Old ★★★

This is why you need to wear sunscreen at the beach.

Despite being an M. Night apologist, I totally went into this expecting to hate it. I saw the trailer…I saw the clips…and for the first 20 minutes of the film I was pretty much decided on the fact I wasn’t going to like it…

So here is my explanation for why I liked it, despite the overwhelming amount of things that I really really did not like:

I’ll start with the bad. The most obvious thing is the acting. The acting is not great (mostly). There are moments where I *genuinely* feel as if M. Night simply did not show up on set to direct them. I can’t blame the actors completely because, of course, the reason that the acting is so stilted at times is because…

M. Night cannot write natural dialogue. I think he’s just physically incapable of it at this point. For someone who CONSTANTLY talks about on Twitter how many rewrites and revisions he does of every script, you would THINK that at some point he could look at a line of dialogue of his and think to himself “well that doesn’t seem right, now does it?”— But no, we continue to get films that feel like rough drafts…at least in the dialogue department. 

Speaking of the writing, the characters themselves are pretty shallow. They’re basically just caricatures of a certain traits. Aside from the main family, the characters don’t feel like real people. Any emotion with them falls flat. Forgettable characters. Moving on.

Next up, we’ve got the cinematography…which honestly is an enigma. Like truly truly baffling stuff. Old is nicely photographed, it looks incredibly pretty being shot on film…but the camera choices made throughout this film are probably some of the most bizarre stuff I’ve seen in a while. There’s so much where I couldn’t possibly fathom what M. Night was trying to do with the framing for certain shots or the wildly distracting camera movements and zooms. So much of it was just too awkward. And chaotic.

That all being said, there was plenty that I really enjoyed about Old. Enough to make me give this a 3 (although I could have EASILY given this a 2.5 if it had ended on a slightly more sour note).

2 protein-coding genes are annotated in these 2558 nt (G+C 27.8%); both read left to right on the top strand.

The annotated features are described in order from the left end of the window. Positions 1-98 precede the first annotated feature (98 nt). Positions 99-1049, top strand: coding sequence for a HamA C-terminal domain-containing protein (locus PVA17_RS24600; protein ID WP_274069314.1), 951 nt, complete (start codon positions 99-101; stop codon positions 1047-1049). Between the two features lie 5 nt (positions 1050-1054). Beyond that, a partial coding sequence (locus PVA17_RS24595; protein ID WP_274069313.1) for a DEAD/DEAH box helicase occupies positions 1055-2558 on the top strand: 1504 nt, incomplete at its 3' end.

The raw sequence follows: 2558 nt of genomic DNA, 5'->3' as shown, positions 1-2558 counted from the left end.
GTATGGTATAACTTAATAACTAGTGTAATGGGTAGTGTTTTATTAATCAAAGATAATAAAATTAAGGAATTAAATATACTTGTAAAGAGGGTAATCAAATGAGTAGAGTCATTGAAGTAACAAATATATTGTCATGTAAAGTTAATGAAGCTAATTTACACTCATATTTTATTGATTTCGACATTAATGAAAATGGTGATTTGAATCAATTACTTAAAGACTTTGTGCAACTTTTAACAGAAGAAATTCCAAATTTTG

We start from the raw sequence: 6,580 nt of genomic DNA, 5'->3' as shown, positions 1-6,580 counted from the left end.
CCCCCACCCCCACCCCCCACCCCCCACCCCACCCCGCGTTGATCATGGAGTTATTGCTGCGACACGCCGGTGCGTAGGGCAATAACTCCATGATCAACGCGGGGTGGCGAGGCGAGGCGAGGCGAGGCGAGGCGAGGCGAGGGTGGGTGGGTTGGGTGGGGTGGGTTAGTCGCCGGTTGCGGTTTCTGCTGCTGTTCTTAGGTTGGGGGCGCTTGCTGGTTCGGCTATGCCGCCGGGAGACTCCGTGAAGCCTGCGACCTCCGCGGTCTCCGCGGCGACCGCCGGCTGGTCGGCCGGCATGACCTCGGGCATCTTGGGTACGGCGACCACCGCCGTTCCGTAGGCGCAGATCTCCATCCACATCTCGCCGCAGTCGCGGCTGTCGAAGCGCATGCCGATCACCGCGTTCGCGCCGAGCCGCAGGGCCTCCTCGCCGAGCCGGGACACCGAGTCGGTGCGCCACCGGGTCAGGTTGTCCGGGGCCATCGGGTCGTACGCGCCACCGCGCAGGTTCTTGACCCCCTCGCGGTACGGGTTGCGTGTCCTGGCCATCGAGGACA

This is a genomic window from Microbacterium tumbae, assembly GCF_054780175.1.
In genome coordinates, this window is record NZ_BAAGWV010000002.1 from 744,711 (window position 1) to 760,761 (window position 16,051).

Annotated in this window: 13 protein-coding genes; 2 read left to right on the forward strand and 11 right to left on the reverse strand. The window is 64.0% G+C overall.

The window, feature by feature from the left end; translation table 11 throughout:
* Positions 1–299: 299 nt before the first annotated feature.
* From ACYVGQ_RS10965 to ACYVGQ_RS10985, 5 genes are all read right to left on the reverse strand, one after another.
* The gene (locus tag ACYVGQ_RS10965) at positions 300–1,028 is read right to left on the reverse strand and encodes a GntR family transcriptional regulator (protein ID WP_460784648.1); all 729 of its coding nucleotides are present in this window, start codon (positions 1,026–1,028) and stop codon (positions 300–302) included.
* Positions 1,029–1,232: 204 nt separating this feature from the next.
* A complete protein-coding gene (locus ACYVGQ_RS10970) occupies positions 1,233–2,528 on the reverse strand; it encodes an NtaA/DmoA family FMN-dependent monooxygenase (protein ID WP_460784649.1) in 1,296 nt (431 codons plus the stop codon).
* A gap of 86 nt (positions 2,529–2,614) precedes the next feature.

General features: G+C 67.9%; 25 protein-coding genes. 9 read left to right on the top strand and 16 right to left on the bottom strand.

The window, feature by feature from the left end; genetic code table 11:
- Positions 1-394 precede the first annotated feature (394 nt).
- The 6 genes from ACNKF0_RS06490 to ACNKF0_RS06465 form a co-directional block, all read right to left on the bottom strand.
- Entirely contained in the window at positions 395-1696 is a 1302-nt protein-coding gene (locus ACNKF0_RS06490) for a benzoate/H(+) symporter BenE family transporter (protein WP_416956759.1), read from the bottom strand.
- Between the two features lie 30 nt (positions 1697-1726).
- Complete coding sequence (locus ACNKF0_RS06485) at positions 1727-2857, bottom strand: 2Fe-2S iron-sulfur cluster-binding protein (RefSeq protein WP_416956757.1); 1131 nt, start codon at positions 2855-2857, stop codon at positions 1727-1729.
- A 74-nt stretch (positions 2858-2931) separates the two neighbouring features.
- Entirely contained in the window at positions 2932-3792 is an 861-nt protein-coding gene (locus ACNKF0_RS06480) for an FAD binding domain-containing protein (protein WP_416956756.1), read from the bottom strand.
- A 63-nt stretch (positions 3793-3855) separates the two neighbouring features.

I like the concept, and I honestly felt that the execution was good (enough). It’s a very imaginative film that often does things I didn’t expect it to do—especially being a studio horror film. I didn’t expect risks to be taken, but there definitely were some. I kinda expect studio films to just make the safe and marketable choices always, but I suppose M. Night’s attachment was enough marketability to allow for some odd creative decisions to be made…as per usual. I thought there was a lot of fun to be had once things got going. The concept was played around with enough to keep my interest and feel satisfied by what was explored with it.

I also found certain moments to be unexpectedly poignant. And although these scenes are sandwiched by cheesier moments, I still found them to be effective and oddly moving. The scenes that worked best were the ones where the camera was just allowed to sit with the characters and tell the story, instead of just having the characters awkwardly explain it. That’s why I liked the scenes near the end with the family on the beach. I thought these moments were sweet and the emotions that were trying to come through for the entirety of the film finally came through, allowing for a brief reflection on mortality.

Kinda strange though that Night cited a couple Peter Weir films as influences for this movie because I didn’t feel it was evident at all…neither thematically or visually…maybe some rock visuals inspired by Picnic at Hanging Rock? That’s the only thing I can think of.

Old is a cacophony of strange, perplexing decisions that—more often than not—stumbles to tell its story…but I really enjoyed it nonetheless.


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